Sheffield was boosted by the Tour de France to the tune of ‘at least’ £11 million, a report has confirmed.
The estimated income from the city hosting the finish of Stage Two last July was between £5m and £10m.
Now an independent economic impact study commissioned by race organisers Welcome to Yorkshire and TdFHUB2014 Ltd has revealed the full economic benefit of spending on hotels, transport, food, drink, souvenirs and other goods and services.
The report also estimates 380,000 people watched the race progress from the point where the riders entered Sheffield, near Bradfield, to the finish line, near Meadowhall, with 38 per cent of the supporters local.
Coun Isobel Bowler, Sheffield Council’s cabinet member for culture, sport and leisure, said: “The economic benefits to the city from last year’s Tour de France exceeded our most optimistic expectations and gave local businesses a welcome boost.”
The report’s full findings were released as Deputy Prime Minister Nick Clegg yesterday announced Yorkshire would get £800,000 to market the new Tour de Yorkshire race and to improve cycling facilities in the region – including a number of cycle circuits.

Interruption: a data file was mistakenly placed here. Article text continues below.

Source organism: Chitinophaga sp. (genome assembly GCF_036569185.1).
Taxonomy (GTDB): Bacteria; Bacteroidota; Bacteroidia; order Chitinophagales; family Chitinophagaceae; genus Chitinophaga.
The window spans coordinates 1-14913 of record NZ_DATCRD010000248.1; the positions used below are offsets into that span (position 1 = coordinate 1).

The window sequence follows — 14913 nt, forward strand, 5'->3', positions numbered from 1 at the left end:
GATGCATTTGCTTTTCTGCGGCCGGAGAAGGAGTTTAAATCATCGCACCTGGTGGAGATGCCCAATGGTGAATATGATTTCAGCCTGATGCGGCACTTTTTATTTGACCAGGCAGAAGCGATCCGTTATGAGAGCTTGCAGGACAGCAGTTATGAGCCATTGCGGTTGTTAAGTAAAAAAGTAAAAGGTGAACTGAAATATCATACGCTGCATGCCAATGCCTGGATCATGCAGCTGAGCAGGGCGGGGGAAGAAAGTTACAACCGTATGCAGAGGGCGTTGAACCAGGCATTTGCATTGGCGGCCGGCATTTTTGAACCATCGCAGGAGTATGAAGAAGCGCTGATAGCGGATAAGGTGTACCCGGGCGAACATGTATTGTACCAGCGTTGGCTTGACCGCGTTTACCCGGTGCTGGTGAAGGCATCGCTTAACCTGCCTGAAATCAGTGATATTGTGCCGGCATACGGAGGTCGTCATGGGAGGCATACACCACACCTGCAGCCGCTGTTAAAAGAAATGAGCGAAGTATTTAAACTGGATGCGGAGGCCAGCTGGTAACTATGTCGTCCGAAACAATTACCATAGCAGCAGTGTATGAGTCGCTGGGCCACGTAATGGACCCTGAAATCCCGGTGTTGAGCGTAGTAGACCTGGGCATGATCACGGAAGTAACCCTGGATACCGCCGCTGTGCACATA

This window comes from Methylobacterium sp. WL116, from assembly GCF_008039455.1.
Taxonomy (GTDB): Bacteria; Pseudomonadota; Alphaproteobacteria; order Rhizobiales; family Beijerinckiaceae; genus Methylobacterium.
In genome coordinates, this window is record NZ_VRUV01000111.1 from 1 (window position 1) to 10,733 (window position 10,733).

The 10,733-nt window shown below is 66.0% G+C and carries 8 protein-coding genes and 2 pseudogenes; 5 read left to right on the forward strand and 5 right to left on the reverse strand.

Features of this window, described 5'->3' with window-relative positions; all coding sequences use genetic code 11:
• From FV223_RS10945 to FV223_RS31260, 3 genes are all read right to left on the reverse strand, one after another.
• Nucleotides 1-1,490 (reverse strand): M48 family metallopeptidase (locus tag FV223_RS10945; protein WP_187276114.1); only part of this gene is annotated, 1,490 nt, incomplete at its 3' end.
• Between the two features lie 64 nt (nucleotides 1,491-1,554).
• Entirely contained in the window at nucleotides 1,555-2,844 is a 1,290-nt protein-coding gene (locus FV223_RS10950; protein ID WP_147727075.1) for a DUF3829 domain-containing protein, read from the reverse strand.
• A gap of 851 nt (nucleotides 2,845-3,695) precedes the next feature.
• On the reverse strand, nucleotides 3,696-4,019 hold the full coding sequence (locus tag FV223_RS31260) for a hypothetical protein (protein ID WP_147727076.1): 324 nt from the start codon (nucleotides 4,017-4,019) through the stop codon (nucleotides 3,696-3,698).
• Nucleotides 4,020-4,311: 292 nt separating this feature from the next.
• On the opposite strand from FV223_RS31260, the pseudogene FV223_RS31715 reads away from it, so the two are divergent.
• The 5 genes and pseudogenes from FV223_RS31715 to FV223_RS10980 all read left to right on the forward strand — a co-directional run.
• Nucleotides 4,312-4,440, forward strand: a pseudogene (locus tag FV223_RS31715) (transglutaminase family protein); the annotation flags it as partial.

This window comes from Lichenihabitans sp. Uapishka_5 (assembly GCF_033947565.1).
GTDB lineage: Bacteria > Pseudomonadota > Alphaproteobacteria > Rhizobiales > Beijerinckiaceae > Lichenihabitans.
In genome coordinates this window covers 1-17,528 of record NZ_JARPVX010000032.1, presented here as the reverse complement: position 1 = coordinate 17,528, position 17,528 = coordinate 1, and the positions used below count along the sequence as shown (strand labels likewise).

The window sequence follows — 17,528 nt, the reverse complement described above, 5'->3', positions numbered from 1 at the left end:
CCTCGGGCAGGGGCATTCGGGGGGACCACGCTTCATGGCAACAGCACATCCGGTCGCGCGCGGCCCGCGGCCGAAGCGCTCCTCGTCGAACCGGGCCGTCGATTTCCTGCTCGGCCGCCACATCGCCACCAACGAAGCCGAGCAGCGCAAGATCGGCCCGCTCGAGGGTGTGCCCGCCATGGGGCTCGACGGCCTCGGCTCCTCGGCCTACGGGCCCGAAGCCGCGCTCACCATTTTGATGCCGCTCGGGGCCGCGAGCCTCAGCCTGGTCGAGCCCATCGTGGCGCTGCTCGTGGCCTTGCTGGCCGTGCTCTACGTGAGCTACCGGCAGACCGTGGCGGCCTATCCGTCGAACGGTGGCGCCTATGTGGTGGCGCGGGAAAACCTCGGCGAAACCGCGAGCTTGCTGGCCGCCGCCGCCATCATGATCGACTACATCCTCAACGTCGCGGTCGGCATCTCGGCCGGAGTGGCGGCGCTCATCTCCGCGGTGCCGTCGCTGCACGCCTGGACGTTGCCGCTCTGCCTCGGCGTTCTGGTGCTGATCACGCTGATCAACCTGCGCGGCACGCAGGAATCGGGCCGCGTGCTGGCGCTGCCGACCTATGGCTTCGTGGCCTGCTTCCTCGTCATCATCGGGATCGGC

Sheffield Hallam MP Mr Clegg said: “The Tour de Yorkshire is the perfect opportunity to build on the Grand Depart’s lasting legacy, attracting visitors again, which will boost businesses.”
This year’s Tour de Yorkshire will not visit Sheffield but goes through Barnsley and focuses on the east coast of the county, which missed out on the Grand Départ.
Gary Verity, chief executive of Welcome to Yorkshire, said: “It is our ambition for the Tour de Yorkshire to be one of the best three-day cycle races in the world so this funding to help us promote the event internationally is very welcome.”